Mongolia, Tara by Zanabazar

17th century, Mongolia, Green Tara, gilt copper alloy, at the Winter Palace Museum, photo by Surun-Khanda Syrtypova.

17th century, Mongolia, Green Tara, gilt copper alloy, at the Winter Palace Museum (Ulaan Baatar, Mongolia), photo by Surun-Khanda Syrtypova.

This masterpiece, attributed to the great Mongolian artist Zanabazar, depicts Green Tara, one foot resting over a lotus flower attached to the base, each hand holding the long stem of an Indian Pala-style lotus flower and doing a symbolical gesture or mudra. Although inspired by the Indian Pala style, this type of double-lotus base is proper to Mongolia, and in particular to the  Zanabazar school. It consists of a lower part with a row of small beading and several tiers of plain metal followed by two rows of flat broad petals facing each other or slightly offset, the end of each petal softly curling up, and a row of large beading at the top. Her soft, warm facial features, reminiscent of Tibetan works and exquisitely painted with cold gold and pigments in the Tibetan fashion, are perhaps the most noticeable and pleasing aspect of this work.

Same as before.

Same as before.

This Green Tara’s facial expression, with a harder look and frowning eyebrows, and the style of her crown and ribbons, were inspired by Indian Pala works. It may have been made by someone else working with him (we will also notice the use of lapis lazuli powder rather than black pigment in the hair), or, he may have created it to suit a different taste/patron. In fact, the following piece is yet again in a different style.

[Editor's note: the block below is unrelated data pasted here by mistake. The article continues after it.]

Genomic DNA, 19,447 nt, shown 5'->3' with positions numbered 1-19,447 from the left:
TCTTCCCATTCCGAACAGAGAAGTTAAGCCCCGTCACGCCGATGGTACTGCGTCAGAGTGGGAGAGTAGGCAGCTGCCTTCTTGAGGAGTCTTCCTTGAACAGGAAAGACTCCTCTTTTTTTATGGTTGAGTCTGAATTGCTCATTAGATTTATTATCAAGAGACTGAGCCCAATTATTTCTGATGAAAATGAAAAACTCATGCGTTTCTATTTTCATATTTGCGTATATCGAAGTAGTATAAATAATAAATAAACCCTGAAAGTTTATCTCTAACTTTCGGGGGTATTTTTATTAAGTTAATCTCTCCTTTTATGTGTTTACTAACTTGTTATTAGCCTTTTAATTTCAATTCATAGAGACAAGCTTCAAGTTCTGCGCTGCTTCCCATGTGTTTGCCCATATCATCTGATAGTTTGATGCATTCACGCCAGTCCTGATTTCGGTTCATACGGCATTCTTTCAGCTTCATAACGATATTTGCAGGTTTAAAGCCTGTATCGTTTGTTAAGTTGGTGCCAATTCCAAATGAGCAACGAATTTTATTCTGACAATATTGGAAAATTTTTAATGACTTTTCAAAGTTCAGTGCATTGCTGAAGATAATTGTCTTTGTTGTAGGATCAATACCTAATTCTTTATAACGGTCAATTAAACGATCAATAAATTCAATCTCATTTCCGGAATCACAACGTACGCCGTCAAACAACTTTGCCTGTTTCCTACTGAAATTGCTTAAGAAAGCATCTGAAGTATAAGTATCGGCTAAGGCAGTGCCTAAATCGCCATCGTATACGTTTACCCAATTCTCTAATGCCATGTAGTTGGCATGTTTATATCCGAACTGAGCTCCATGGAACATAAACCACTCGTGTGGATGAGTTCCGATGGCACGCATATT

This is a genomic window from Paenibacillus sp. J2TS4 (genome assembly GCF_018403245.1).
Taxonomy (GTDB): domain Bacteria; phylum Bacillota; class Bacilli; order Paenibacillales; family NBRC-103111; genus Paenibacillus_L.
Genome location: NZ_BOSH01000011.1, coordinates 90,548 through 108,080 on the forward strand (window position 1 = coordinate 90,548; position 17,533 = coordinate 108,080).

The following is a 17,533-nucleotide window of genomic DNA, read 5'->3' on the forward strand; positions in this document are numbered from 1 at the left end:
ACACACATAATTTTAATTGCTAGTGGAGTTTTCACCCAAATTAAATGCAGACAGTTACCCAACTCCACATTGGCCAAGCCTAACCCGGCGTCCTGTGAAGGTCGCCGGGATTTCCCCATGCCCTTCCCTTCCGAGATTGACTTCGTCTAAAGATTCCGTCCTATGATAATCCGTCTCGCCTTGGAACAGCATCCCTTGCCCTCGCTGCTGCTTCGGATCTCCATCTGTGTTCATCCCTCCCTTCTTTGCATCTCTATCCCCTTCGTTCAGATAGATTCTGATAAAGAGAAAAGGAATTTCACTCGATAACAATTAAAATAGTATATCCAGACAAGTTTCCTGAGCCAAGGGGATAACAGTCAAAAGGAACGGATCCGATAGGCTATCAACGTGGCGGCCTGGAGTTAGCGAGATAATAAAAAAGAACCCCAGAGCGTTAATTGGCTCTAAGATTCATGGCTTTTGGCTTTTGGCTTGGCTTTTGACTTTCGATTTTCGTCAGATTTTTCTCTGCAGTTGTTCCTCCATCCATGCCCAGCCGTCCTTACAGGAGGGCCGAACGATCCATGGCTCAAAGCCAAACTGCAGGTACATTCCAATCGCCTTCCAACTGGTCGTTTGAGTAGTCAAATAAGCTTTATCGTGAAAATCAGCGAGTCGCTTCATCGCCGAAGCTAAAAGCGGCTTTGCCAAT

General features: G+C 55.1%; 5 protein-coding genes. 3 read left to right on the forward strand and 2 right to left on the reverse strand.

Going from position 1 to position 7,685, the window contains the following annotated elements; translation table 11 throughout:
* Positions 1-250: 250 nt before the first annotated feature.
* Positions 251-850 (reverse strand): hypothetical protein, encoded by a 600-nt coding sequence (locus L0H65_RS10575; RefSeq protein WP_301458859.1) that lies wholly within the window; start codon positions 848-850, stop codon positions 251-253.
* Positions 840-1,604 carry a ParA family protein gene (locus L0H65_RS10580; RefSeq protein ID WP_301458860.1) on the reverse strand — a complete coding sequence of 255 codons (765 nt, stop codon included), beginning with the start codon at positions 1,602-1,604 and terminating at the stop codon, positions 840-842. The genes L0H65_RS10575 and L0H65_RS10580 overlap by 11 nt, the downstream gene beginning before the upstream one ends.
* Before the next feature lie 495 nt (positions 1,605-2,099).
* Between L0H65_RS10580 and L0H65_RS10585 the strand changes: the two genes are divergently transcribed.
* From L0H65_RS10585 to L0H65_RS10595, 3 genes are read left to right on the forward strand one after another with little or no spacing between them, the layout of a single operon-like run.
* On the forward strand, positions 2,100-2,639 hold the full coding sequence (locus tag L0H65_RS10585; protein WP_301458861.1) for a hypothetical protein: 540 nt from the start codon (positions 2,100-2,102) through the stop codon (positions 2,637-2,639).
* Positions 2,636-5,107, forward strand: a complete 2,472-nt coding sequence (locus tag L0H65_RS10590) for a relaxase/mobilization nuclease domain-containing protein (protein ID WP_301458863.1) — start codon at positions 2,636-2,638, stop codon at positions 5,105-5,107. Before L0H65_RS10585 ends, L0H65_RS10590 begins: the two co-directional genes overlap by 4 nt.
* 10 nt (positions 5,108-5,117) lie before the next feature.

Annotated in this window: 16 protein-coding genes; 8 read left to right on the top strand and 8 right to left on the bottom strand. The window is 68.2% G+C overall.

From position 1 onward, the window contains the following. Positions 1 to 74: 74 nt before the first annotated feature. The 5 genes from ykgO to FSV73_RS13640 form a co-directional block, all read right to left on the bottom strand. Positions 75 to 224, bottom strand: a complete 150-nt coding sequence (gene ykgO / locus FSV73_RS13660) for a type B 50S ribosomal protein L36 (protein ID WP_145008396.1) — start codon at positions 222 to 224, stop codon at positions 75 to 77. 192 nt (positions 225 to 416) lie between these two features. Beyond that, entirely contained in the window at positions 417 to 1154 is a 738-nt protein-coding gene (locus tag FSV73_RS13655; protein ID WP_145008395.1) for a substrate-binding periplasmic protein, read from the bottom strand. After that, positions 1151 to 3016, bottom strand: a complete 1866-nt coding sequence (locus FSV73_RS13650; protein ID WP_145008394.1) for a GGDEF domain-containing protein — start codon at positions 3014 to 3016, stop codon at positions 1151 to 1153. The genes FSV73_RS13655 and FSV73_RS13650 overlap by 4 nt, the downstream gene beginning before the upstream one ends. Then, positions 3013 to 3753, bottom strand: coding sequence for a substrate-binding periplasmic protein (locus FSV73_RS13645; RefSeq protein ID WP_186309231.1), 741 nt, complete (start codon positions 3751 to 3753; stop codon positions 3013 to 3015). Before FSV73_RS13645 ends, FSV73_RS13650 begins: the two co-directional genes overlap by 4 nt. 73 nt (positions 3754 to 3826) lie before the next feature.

Same as before, White Tara.

Same as before, White Tara.

White Tara sits in the vajra position and holds a lotus in her left hand. There is an eye incised in each of her palms. She sits with her back straight (in the Nepalese fashion) on a different type of lotus-base made of overlapping, upward-going semi-circular petals with a serrated edge, also typical of Mongolia. Her lower garment has incised stripes and a richly incised hem. The tail end is arranged into a scallop shape in front of her. Her thin celestial scarf rests over her left arm and drops behind her. She is adorned with the standard jewellery (necklaces, earrings, armbands, bracelets, anklets), belt, sacred thread, and a singular Nepalese-style crown with Kirtimukha at the base of the front panel.

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